FDA’s Tango with the EUAs Exposed an Agency Disconnected from the Real World
(Thursday, March 25, 2021)
Did the notification process, used as a precursor to filing an EUA for Covid diagnostic tests, help or hurt both the consumers and developers? A review of last years’ experience with the notification process for the EUA showed that FDA’s plan was poorly thought, knee-jerk reaction in the early days of the pandemic, and ended up creating confusion and agony for everyone involved, except, perhaps the FDA. In March last year, a few days after the announcement of the pandemic, FDA announced that any developer with a Covid diagnostic could start selling its tests in the US with just a notification to the Agency of its intent to file an EUA. Within weeks, hundreds of such notifications were filed. The FDA was caught off-guard by the onslaught of these applications creating a logjam where applicants did not hear back from the FDA for weeks and months after filing such notifications. Any contacts with the Agency to get a status update were rebuffed, while FDA kept releasing multiple versions of its “EUA templates” that were updated frequently with increasingly strict criteria. An egregious failure was when FDA announced a collaboration with NIH to evaluate the diagnostic tests submitted voluntarily to it by developers with a promise for a quick decision based on internal tests. But that program was fraught with excessive delays with no updates or feedback to participants for extended periods of time. The program was abandoned after a few months. Meanwhile, the EUA applications piled on at FDA with no responses to developers. The confusion about the notification process and the associated EUA led to so much confusion that most manufacturers with notification only could not market their products creating stockpiles of unused tests while the consumers and public health agencies had to deal with test shortages. In many cases, it took FDA months to assign reviewers to the EUAs. To add salt to the wounds, when such reviews were completed months later by the FDA reviewers, most developers were given less than 48 hours to respond to extensive comments, an unrealistic timeline, literally assuring that almost no one could respond in time, leading to rejection by the FDA. An excellent blog this week describes how common this ordeal was for companies pursing the EUA pathway for their tests for Covid-19 last year. The EUA process was projected to help get tests available faster and present a friendly and supportive FDA. But it ended up being an uncertain, unpredictable, and arbitrary process which created more pain for many companies and did not help consumers. Rules were amended announced and implemented with little notice and seemed arbitrary. Even for something as simple as a diagnostic test, FDA seemed to be lost. Most critically, it showed an Agency which was oblivious to the real world realities for the companies it is mandated to regulate. It is imperative that the process followed by FDA for its EUAs be investigated independently so we can learn from this and be ready for future.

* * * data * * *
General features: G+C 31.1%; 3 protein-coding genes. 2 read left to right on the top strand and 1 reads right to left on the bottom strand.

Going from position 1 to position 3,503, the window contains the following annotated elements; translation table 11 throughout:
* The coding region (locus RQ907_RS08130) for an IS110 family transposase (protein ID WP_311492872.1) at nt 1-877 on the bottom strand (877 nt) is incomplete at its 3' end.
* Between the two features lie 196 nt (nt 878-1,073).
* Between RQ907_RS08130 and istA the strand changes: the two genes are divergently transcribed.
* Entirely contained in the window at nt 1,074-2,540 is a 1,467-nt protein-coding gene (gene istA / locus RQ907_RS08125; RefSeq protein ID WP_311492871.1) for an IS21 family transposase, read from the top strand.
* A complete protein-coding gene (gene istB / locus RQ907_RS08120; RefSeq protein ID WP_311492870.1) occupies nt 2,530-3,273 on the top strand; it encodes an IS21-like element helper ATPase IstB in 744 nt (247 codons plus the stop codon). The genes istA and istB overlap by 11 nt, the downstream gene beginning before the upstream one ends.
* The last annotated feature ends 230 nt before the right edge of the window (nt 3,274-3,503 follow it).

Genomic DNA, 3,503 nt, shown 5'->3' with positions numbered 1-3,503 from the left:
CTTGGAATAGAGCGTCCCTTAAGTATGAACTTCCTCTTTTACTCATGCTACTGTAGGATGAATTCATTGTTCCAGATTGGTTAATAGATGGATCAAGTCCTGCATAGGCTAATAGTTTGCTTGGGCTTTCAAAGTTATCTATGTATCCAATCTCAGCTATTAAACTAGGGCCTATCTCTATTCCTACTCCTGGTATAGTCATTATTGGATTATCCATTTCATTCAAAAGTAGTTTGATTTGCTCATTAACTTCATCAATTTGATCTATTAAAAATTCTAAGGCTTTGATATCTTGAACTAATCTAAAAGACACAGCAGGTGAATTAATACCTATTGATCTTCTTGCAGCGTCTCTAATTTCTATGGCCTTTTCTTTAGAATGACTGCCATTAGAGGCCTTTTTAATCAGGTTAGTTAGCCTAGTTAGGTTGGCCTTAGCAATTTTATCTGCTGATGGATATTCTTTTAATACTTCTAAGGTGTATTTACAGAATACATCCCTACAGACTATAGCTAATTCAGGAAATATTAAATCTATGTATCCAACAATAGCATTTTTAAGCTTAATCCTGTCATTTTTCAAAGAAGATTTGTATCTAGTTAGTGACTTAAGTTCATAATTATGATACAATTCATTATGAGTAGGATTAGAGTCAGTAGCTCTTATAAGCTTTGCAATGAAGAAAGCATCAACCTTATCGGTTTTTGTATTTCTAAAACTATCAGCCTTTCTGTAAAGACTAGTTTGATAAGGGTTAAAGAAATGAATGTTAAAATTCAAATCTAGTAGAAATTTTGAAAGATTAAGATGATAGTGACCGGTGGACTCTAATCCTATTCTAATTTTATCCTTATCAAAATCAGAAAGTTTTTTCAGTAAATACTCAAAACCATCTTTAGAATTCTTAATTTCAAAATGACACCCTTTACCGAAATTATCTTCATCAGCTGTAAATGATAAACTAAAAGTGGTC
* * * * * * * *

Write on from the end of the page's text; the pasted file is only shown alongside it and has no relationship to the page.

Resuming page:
Dr. Mukesh Kumar
Founder & CEO, FDAMap
Linkedin: Mukesh Kumar, PhD, RAC